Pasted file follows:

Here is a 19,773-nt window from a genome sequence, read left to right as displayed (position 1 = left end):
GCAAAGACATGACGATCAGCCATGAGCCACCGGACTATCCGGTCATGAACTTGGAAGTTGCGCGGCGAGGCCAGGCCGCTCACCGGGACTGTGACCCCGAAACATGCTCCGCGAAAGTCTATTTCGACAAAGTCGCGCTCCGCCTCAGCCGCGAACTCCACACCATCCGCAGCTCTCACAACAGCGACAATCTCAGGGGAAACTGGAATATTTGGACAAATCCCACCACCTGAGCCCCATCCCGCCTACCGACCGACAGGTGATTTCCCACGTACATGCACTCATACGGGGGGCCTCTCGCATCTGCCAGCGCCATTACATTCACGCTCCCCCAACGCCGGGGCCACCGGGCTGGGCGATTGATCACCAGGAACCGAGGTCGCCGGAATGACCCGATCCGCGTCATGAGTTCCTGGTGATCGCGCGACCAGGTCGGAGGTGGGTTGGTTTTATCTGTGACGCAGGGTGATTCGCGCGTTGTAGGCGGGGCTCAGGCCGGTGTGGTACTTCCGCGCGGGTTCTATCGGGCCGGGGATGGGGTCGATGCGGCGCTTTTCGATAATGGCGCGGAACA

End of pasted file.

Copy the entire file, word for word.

Here is a 19,773-nt window from a genome sequence, read left to right as displayed (position 1 = left end):
GCAAAGACATGACGATCAGCCATGAGCCACCGGACTATCCGGTCATGAACTTGGAAGTTGCGCGGCGAGGCCAGGCCGCTCACCGGGACTGTGACCCCGAAACATGCTCCGCGAAAGTCTATTTCGACAAAGTCGCGCTCCGCCTCAGCCGCGAACTCCACACCATCCGCAGCTCTCACAACAGCGACAATCTCAGGGGAAACTGGAATATTTGGACAAATCCCACCACCTGAGCCCCATCCCGCCTACCGACCGACAGGTGATTTCCCACGTACATGCACTCATACGGGGGGCCTCTCGCATCTGCCAGCGCCATTACATTCACGCTCCCCCAACGCCGGGGCCACCGGGCTGGGCGATTGATCACCAGGAACCGAGGTCGCCGGAATGACCCGATCCGCGTCATGAGTTCCTGGTGATCGCGCGACCAGGTCGGAGGTGGGTTGGTTTTATCTGTGACGCAGGGTGATTCGCGCGTTGTAGGCGGGGCTCAGGCCGGTGTGGTACTTCCGCGCGGGTTCTATCGGGCCGGGGATGGGGTCGATGCGGCGCTTTTCGATAATGGCGCGGAACA